3. Headaches
  4. Dizziness and lightheadedness
  5. Irritability and agitation
  6. Anxiety and panic attacks
  7. Sweating and chills
  8. Restlessness
  9. Muscle stiffness and pain
  10. Fatigue and weakness

In addition to these common withdrawal symptoms, Seroquel withdrawal can also cause more serious symptoms, such as:

  1. Delirium and hallucinations
  2. Seizures
  3. Suicidal thoughts and behaviors
  4. High fever and rapid heart rate
  5. Elevated blood pressure
  6. Severe abdominal pain and diarrhea

If you experience any withdrawal symptoms after stopping Seroquel or reducing your dose, let your doctor know as soon as possible. It is important not to stop taking Seroquel suddenly without consulting your doctor, as this may increase the risk of withdrawal symptoms and other health complications.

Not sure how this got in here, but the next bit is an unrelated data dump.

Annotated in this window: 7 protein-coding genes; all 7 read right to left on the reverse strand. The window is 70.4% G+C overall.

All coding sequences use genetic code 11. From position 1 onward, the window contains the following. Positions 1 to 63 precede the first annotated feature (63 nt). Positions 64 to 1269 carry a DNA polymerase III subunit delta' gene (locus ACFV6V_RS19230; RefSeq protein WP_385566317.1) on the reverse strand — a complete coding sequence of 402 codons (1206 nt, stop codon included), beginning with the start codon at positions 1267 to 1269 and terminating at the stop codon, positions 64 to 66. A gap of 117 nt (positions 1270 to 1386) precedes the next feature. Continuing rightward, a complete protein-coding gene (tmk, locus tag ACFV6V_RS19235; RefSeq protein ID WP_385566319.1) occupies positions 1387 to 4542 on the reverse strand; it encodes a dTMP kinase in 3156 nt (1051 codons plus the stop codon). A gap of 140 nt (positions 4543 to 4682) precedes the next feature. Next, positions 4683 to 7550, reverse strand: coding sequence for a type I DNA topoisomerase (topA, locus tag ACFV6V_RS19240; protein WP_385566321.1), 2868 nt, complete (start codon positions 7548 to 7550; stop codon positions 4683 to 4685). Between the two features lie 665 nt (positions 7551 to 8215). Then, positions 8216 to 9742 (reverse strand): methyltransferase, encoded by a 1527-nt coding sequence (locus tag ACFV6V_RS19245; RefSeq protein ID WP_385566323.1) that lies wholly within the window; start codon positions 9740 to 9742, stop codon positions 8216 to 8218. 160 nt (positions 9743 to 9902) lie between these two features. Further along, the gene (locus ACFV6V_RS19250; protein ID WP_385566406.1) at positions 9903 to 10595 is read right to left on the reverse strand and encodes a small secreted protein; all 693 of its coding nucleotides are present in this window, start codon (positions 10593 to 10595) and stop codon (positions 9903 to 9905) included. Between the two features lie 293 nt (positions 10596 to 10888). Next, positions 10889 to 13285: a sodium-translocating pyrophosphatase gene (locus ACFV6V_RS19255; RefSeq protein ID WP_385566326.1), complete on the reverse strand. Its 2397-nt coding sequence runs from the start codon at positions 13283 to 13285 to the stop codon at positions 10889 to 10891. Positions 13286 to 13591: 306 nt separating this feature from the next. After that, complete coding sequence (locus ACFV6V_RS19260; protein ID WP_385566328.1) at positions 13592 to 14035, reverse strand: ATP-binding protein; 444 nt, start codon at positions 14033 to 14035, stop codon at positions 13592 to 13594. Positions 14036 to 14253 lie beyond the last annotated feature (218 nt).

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We hope that till now you have got all the important information about Seroquel and through this article your knowledge about medicines has increased. Apart from this, if you want to get information about any other medicine, then you can get it by visiting the Home Page of our website.

FAQ: Related to Seroquel

1. Is Seroquel like a sleeping pill?

Seroquel is not a sleeping pill, but it can be prescribed off-label to treat insomnia, especially in patients who also have other mental health conditions. It is classified as an atypical antipsychotic medication.

2. Is Seroquel a Xanax?

No, Seroquel (quetiapine) is not the same as Xanax (alprazolam). Seroquel is an atypical antipsychotic medication used to treat various mental health conditions, while Xanax is a benzodiazepine used to treat anxiety and panic disorders.